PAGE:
If you can't find an answer to your question below, then please feel free to contact us directly or come in for an initial appointment - we'll be more than happy to answer your questions.

 

How do I get an appointment at the clinic?

Please contact the reception at clinics@auckland.ac.nz, or by phone on 09 923 9909. Be sure to mention that you want to be booked into the Myopia Clinic, so the reception staff can book you with the appropriate clinician.

 

Is there any additional charge for the Myopia Control Clinic?

No, standard optometric charges apply, and as we are based in a teaching environment our charges are generally less than private practice. Please contact reception for information on the latest rates.

 

Do I need to have a general eye exam before referral into the Myopia Clinic?

No, referral from an optometrist or ophthalmologist is no longer a requirement for entry into the clinic. However, if you have recently had an eye exam and are referred in by an eyecare practitioner, the requirement for comprehensive eye exam to rule out other pathologies may be bypassed.

Atropine, in the form of eye drops (or surface-acting discs shown here), is an effective drug for reducing the axial elongation associated with myopia. Its has been used in the eye many decades, as it can strongly dilate the pupil. 

Atropine, in the form of eye drops (or surface-acting discs shown here), is an effective drug for reducing the axial elongation associated with myopia. Its has been used in the eye many decades, as it can strongly dilate the pupil. 

 

Can I request to see a supervisor only?

Not usually. As part of a teaching clinic, most of the exam is conducted by an optometry student, similar to the registrar/consultant model at a public hospital. The student is required to report to the supervisor, who often comes in to check on certain aspects of the examination. All management considerations are decided upon after thorough discussion between the student and supervisor.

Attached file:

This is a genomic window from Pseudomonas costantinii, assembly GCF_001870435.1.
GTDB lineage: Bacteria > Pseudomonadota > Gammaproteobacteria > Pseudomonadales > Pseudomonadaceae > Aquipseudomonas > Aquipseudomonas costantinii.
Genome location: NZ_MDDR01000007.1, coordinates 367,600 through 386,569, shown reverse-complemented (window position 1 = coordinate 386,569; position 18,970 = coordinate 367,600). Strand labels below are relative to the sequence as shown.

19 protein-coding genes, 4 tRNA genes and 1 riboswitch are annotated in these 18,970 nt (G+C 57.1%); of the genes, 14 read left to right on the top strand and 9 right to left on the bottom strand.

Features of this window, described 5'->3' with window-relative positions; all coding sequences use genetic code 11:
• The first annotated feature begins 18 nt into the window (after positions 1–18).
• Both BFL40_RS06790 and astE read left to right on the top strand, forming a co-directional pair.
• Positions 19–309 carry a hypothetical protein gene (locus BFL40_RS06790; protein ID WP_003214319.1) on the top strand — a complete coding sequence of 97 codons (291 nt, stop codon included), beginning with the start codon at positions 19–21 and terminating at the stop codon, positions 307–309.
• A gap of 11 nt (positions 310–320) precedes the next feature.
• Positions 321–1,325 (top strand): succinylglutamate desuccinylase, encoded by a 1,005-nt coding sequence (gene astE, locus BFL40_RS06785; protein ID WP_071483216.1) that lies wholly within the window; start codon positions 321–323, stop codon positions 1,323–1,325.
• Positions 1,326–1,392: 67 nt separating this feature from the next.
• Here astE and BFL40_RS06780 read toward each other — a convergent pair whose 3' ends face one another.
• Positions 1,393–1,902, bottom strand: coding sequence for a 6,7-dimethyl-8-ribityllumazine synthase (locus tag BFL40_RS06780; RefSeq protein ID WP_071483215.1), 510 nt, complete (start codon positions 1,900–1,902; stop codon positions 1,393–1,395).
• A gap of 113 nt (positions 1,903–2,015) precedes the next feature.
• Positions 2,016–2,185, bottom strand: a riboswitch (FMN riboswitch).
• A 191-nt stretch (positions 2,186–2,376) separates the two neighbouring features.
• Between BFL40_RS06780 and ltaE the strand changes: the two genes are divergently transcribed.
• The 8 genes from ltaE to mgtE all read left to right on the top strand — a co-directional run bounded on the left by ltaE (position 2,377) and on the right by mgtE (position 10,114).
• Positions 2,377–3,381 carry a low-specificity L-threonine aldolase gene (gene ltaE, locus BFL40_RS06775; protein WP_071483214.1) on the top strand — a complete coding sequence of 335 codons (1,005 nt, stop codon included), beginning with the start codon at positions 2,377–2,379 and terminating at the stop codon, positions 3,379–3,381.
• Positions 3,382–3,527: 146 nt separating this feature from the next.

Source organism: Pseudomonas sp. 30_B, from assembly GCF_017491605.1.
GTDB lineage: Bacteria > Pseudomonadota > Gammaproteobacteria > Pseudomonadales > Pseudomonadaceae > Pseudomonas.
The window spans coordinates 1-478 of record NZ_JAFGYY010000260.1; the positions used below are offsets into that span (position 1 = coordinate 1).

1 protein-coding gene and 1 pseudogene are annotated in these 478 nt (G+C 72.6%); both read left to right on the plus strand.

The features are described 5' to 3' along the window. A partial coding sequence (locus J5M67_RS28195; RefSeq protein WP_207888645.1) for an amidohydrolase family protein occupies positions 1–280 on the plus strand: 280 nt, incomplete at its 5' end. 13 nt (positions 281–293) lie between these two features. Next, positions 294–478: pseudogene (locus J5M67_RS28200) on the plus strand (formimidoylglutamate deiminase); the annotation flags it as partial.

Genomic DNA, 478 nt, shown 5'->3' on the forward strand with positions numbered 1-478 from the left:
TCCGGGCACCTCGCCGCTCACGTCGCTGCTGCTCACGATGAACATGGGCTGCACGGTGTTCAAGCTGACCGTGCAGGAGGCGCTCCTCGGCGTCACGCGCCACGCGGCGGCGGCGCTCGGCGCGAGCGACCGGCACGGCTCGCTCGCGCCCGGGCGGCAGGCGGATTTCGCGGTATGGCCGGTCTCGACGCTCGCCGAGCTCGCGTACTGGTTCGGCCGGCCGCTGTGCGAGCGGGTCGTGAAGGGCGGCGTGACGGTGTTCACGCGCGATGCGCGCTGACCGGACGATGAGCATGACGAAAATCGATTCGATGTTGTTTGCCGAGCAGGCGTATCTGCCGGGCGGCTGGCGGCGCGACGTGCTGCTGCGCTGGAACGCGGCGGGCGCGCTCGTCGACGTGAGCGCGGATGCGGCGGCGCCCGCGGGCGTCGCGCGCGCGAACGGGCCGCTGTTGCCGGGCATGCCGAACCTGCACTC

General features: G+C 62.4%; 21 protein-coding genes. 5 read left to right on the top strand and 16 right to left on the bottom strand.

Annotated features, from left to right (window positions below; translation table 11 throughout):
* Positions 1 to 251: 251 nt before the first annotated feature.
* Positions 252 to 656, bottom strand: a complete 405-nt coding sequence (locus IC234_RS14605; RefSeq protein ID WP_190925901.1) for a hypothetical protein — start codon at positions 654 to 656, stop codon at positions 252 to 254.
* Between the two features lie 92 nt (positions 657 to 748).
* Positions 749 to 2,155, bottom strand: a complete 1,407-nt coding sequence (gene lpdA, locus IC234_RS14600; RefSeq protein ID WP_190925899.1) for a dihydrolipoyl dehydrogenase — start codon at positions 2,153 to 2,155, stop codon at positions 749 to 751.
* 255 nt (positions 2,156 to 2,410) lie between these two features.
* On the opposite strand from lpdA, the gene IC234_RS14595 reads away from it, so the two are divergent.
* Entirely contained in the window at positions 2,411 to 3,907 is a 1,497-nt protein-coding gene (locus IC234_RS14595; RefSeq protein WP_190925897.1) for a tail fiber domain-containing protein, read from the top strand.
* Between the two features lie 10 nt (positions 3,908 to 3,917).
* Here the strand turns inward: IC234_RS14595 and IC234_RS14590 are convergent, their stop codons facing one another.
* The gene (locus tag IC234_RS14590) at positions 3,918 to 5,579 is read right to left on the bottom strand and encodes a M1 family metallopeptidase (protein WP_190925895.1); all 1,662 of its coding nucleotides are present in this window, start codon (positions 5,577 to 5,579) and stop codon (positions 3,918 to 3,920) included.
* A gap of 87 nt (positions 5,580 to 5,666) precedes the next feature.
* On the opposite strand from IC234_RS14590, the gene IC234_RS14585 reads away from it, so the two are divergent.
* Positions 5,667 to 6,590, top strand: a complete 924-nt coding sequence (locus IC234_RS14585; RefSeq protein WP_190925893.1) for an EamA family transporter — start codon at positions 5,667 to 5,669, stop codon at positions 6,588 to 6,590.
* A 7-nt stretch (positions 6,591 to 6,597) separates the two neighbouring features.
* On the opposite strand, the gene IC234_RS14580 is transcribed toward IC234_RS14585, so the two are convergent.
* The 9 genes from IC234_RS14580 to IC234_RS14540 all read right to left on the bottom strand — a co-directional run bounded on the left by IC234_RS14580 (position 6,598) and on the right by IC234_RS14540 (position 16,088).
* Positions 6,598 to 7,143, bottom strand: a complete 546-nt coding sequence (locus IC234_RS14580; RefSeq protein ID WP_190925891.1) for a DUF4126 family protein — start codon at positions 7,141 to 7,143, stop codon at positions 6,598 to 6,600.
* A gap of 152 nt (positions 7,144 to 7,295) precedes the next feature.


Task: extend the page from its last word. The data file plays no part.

However, at certain times of the year, when students are otherwise unavailable, it may be possible to see a supervisor directly although this may need to be booked well in advance.

 

What techniques are used in the Myopia Control Clinic?

We apply the latest research to each individual. Common techniques are orthokeratology, soft contact lenses such as MiSight (invented and developed here in our lab), as well as custom design soft contact lenses, medicated eye drops, specialised glasses, ocular exercises and advice.

MiSight contact lenses are a daily soft disposable lens, and measure about 1/10th of a millimetre thick at the centre. They come in power steps of -0.25DS, from -0.25 to -6.00DS. 

MiSight contact lenses are a daily soft disposable lens, and measure about 1/10th of a millimetre thick at the centre. They come in power steps of -0.25DS, from -0.25 to -6.00DS. 

Do I need to bring anything to the appointment?

Just the patient, although often parents and other support people may wish to attend to take part in the discussion. Previous eye exam history or old glasses can also be helpful to bring with you to the initial appointment.

 

What is orthokeratology?

Orthokeratology (OK) is a special type of contact lens wear. A rigid lens, smaller than regular contact lenses, is worn overnight while asleep. It reshapes the front of the eye, and gives clear vision the following day - even after the lens is removed! OK is not for everyone though - but you can be assessed for suitability as part of the initial eye exam. 

 

Will it hurt?

Not usually! If you are new to contact lenses, sometimes there can be discomfort while you get used them, but we use the latest technology to ensure quick adaptation. Worst case, we have local anaesthetic available.

Atropine is only commercially available at 1% concentration, so it often requires compounding. These bottles contain solutions compounded in conjunction with the School of Pharmacy, and were used as part of a drug tolerability trial in the Myopia Control Clinic. We compared the side effects of very low concentrations of atropine in order to determine the most effective dose. 

Atropine is only commercially available at 1% concentration, so it often requires compounding. These bottles contain solutions compounded in conjunction with the School of Pharmacy, and were used as part of a drug tolerability trial in the Myopia Control Clinic. We compared the side effects of very low concentrations of atropine in order to determine the most effective dose.